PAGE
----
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Given any matrix A, how can I determine whether the following system is neither positive semi definite nor negative semi definite?

\begin{pmatrix} I & A \\ A^T & 0 \\ \end{pmatrix}

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If $A$ is invertible, you can use the Schur complement

One can easily show that for $$X= \begin{pmatrix} A & B \\ B^T & C \\ \end{pmatrix}$$ $X$ is positive (semi-)definite if and only if both $A$ and $S$ are positive (semi-)definite where $S=C-B^TAB^{-1}$ is the Schur complement.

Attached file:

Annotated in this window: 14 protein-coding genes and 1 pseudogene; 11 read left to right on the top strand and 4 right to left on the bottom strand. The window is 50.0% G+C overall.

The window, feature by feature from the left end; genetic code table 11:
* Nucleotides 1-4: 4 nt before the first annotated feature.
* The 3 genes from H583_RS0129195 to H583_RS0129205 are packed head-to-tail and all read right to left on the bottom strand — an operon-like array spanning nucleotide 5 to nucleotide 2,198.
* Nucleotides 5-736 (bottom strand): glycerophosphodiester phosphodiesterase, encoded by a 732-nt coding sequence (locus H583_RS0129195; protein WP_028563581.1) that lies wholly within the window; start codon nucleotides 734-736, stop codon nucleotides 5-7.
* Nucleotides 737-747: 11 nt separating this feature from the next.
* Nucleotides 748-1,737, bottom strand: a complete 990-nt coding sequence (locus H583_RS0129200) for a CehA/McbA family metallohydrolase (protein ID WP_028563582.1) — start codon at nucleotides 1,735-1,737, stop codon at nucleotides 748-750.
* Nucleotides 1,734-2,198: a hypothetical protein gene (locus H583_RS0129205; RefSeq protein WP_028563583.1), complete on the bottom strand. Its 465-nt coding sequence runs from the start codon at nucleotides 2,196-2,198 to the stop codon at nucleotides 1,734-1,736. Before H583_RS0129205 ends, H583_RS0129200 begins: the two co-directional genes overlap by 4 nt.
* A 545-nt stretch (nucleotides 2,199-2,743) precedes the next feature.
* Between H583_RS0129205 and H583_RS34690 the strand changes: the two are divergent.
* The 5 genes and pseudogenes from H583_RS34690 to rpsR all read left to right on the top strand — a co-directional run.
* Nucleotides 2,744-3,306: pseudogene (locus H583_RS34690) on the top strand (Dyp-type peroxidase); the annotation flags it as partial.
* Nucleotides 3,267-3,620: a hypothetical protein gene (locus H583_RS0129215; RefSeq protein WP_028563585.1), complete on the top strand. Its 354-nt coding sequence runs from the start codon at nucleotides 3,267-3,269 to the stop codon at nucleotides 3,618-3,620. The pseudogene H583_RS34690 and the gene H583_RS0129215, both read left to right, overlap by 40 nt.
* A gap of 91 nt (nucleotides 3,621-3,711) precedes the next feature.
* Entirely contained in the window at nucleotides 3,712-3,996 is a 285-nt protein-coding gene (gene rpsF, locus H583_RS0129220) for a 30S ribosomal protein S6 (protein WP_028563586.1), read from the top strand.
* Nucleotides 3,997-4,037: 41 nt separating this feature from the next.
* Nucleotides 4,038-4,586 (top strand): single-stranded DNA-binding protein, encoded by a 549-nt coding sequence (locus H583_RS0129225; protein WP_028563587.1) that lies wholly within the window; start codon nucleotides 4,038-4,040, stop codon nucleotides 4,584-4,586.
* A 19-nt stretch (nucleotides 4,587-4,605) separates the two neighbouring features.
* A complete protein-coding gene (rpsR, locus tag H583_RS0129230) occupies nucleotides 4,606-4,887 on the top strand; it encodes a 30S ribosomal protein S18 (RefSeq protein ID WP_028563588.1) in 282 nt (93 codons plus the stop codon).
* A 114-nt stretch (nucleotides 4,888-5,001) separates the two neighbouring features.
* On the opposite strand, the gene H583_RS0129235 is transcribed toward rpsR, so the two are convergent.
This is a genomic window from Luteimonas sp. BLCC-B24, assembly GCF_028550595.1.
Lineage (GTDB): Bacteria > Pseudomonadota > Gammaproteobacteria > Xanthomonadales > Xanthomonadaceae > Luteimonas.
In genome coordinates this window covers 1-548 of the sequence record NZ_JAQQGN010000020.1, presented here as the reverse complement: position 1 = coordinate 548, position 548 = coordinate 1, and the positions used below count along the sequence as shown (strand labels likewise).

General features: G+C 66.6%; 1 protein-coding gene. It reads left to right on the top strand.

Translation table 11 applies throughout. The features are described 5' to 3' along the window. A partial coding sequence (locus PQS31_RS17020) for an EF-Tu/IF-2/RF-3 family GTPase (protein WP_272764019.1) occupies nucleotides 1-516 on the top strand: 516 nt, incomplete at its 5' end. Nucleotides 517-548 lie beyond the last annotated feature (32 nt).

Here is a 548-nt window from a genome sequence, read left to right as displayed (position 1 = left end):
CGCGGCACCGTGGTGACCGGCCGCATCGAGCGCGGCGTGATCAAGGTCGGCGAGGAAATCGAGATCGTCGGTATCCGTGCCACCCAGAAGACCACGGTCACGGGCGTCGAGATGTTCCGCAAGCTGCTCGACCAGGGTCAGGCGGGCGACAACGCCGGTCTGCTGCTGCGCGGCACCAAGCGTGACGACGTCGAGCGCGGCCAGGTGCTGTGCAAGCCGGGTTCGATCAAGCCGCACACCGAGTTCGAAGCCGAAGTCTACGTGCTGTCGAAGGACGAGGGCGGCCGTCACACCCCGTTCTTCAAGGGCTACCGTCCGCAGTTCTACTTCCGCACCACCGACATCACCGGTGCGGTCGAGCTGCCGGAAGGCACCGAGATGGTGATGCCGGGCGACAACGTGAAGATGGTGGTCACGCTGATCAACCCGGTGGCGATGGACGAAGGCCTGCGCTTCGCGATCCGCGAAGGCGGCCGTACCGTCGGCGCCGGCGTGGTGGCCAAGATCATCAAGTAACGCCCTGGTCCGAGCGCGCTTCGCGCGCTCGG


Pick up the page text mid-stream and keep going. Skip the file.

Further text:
In your case, $$X=\begin{pmatrix} I & A \\ A^T & 0 \\ \end{pmatrix}$$

and $S=-A^TA^{-1}$.

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  • $\begingroup$ Thanks! Does the same logic hold for the negative case? (ie, X is negative semidefinite only iff both A and S are negative semidefinite?) $\endgroup$ – Theo Mar 17 '15 at 0:25
  • $\begingroup$ @Theo Yes. See mathoverflow.net/questions/118053/… $\endgroup$ – Nitish Mar 17 '15 at 0:32

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